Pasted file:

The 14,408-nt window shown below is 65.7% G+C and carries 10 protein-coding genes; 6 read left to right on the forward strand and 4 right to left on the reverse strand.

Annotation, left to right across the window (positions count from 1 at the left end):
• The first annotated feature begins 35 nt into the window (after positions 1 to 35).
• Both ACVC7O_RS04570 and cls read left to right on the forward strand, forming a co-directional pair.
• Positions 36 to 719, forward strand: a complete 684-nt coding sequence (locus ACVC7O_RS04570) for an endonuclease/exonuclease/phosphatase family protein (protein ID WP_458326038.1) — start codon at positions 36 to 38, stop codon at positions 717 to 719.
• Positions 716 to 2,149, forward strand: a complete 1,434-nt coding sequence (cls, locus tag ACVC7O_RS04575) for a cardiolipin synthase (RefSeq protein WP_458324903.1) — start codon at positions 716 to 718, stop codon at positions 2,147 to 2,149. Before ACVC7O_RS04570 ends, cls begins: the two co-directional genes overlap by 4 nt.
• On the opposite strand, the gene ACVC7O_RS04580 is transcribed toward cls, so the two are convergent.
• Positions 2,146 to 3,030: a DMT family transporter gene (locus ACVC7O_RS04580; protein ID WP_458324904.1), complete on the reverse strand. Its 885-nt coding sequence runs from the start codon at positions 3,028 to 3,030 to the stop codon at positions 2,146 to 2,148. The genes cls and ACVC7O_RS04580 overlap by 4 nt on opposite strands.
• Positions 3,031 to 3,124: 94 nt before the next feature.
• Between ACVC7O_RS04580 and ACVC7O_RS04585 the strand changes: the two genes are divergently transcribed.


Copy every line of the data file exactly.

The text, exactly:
The 14,408-nt window shown below is 65.7% G+C and carries 10 protein-coding genes; 6 read left to right on the forward strand and 4 right to left on the reverse strand.

Annotation, left to right across the window (positions count from 1 at the left end):
• The first annotated feature begins 35 nt into the window (after positions 1 to 35).
• Both ACVC7O_RS04570 and cls read left to right on the forward strand, forming a co-directional pair.
• Positions 36 to 719, forward strand: a complete 684-nt coding sequence (locus ACVC7O_RS04570) for an endonuclease/exonuclease/phosphatase family protein (protein ID WP_458326038.1) — start codon at positions 36 to 38, stop codon at positions 717 to 719.
• Positions 716 to 2,149, forward strand: a complete 1,434-nt coding sequence (cls, locus tag ACVC7O_RS04575) for a cardiolipin synthase (RefSeq protein WP_458324903.1) — start codon at positions 716 to 718, stop codon at positions 2,147 to 2,149. Before ACVC7O_RS04570 ends, cls begins: the two co-directional genes overlap by 4 nt.
• On the opposite strand, the gene ACVC7O_RS04580 is transcribed toward cls, so the two are convergent.
• Positions 2,146 to 3,030: a DMT family transporter gene (locus ACVC7O_RS04580; protein ID WP_458324904.1), complete on the reverse strand. Its 885-nt coding sequence runs from the start codon at positions 3,028 to 3,030 to the stop codon at positions 2,146 to 2,148. The genes cls and ACVC7O_RS04580 overlap by 4 nt on opposite strands.
• Positions 3,031 to 3,124: 94 nt before the next feature.
• Between ACVC7O_RS04580 and ACVC7O_RS04585 the strand changes: the two genes are divergently transcribed.